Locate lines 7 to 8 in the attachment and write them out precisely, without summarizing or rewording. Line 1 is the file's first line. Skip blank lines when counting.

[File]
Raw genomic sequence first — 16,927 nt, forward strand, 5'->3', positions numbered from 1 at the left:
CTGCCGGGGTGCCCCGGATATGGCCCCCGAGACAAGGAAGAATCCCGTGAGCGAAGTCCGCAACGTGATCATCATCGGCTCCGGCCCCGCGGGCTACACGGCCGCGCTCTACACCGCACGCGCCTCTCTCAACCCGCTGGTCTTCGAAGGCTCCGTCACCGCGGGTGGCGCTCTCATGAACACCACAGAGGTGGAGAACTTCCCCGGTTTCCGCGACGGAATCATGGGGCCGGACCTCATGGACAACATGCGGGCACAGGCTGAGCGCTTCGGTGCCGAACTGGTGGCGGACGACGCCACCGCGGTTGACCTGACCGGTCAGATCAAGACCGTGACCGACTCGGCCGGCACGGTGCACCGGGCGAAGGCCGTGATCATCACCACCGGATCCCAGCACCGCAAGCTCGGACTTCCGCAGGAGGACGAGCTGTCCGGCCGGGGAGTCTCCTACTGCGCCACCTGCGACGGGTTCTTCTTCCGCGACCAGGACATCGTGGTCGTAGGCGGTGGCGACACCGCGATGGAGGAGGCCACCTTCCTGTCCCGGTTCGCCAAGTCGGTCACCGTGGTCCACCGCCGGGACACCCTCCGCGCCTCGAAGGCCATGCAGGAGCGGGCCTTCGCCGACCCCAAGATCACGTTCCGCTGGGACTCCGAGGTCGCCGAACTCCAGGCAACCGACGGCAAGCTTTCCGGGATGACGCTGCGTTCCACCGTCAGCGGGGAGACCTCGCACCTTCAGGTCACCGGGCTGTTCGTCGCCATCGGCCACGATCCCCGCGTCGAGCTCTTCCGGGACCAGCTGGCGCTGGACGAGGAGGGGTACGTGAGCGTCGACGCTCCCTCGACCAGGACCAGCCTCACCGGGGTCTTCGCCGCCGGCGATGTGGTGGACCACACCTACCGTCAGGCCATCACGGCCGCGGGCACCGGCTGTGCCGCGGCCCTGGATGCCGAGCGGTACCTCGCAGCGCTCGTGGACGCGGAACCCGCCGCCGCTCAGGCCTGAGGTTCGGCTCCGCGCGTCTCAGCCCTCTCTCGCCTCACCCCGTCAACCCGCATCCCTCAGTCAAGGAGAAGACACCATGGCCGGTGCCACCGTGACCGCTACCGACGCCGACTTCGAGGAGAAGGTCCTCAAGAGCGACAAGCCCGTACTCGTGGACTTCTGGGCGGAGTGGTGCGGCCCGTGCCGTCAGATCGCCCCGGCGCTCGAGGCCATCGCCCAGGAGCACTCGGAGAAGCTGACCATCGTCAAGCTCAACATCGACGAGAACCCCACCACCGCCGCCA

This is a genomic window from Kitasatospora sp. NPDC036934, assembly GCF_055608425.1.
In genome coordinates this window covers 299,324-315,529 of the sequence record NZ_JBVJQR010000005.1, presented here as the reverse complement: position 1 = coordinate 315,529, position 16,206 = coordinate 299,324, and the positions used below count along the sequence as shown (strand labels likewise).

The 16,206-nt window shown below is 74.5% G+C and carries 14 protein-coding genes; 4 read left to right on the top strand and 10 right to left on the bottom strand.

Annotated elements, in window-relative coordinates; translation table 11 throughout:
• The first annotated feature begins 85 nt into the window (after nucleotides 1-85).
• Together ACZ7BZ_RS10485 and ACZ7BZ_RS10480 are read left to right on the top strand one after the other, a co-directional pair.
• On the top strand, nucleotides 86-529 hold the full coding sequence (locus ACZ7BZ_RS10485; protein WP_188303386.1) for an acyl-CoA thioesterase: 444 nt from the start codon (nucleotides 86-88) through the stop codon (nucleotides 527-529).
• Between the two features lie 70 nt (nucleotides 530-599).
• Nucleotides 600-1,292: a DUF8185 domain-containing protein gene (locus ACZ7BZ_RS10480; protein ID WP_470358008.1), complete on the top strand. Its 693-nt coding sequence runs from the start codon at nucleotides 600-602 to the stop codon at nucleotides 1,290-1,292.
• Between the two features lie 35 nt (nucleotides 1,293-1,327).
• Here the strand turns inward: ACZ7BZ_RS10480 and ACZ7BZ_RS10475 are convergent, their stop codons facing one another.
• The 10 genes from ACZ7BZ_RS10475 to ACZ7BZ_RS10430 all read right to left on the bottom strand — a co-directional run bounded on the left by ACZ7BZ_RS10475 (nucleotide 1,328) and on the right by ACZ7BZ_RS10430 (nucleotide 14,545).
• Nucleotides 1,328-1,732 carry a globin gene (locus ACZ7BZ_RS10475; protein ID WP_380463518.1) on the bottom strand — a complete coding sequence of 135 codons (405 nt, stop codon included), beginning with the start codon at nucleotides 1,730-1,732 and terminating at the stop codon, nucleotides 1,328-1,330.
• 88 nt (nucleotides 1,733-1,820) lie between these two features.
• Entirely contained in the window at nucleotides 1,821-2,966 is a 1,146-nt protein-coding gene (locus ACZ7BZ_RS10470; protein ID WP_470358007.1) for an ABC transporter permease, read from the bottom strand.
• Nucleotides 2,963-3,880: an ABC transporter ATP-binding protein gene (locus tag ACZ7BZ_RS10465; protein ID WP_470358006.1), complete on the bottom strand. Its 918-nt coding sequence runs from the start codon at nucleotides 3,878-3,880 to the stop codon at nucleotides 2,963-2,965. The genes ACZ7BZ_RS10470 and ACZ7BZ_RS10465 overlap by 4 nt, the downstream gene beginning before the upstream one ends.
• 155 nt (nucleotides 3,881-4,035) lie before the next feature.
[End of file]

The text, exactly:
• The first annotated feature begins 85 nt into the window (after nucleotides 1-85).
• Together ACZ7BZ_RS10485 and ACZ7BZ_RS10480 are read left to right on the top strand one after the other, a co-directional pair.